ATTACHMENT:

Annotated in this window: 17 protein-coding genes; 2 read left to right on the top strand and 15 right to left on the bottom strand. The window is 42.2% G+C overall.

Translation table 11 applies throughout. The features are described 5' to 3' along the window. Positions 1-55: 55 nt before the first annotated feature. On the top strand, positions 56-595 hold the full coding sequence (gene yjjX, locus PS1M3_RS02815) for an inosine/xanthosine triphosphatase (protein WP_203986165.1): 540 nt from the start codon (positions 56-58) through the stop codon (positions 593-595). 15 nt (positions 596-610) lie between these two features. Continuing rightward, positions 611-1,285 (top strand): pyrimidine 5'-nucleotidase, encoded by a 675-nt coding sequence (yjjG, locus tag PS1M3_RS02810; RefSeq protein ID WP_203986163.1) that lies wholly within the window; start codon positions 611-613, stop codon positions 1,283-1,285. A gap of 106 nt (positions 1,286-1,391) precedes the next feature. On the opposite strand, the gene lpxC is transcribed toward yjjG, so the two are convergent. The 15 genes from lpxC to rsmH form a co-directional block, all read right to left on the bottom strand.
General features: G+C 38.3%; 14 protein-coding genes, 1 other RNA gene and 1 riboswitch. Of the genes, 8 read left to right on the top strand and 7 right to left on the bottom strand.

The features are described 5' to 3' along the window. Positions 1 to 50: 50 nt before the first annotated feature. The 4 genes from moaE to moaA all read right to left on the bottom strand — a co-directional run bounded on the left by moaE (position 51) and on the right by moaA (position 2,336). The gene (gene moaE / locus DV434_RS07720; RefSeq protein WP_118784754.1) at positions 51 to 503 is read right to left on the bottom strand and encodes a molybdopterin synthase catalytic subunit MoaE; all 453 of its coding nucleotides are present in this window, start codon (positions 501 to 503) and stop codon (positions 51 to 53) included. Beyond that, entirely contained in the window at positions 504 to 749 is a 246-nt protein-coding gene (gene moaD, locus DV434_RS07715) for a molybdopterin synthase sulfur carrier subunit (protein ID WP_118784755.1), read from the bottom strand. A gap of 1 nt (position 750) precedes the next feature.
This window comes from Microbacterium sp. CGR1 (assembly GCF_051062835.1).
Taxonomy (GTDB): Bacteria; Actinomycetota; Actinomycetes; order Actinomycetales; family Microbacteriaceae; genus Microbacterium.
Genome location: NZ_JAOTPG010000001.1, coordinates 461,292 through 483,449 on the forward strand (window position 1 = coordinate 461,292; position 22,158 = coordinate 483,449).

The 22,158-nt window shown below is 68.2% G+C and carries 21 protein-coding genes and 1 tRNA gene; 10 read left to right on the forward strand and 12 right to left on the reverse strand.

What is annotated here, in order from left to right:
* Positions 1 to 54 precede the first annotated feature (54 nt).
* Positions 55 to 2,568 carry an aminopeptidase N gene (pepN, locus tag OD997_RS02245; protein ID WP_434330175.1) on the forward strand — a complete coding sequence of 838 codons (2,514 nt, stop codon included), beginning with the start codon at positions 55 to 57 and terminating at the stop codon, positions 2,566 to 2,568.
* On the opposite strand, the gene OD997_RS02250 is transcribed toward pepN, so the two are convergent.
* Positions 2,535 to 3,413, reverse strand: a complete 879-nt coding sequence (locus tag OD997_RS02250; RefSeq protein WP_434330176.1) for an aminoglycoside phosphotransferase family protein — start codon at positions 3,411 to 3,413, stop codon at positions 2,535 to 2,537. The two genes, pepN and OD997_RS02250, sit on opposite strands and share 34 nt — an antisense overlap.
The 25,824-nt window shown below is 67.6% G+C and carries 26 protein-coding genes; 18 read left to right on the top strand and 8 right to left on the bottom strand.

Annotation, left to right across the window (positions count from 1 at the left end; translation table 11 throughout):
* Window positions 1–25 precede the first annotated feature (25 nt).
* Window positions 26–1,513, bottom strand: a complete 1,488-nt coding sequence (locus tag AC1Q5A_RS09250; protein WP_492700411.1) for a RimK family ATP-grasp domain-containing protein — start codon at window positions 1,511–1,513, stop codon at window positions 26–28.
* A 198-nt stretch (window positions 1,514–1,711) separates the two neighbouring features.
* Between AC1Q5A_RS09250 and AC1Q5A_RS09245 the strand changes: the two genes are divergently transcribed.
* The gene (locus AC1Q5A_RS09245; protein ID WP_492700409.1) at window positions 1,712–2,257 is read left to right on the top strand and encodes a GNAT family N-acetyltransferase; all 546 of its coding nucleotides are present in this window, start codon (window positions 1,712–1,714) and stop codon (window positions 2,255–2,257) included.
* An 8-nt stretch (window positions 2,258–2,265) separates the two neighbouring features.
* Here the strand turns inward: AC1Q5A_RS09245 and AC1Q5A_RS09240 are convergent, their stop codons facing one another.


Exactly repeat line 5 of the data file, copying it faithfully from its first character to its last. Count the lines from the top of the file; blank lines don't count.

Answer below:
This window comes from Microbacterium sp. CGR1 (assembly GCF_051062835.1).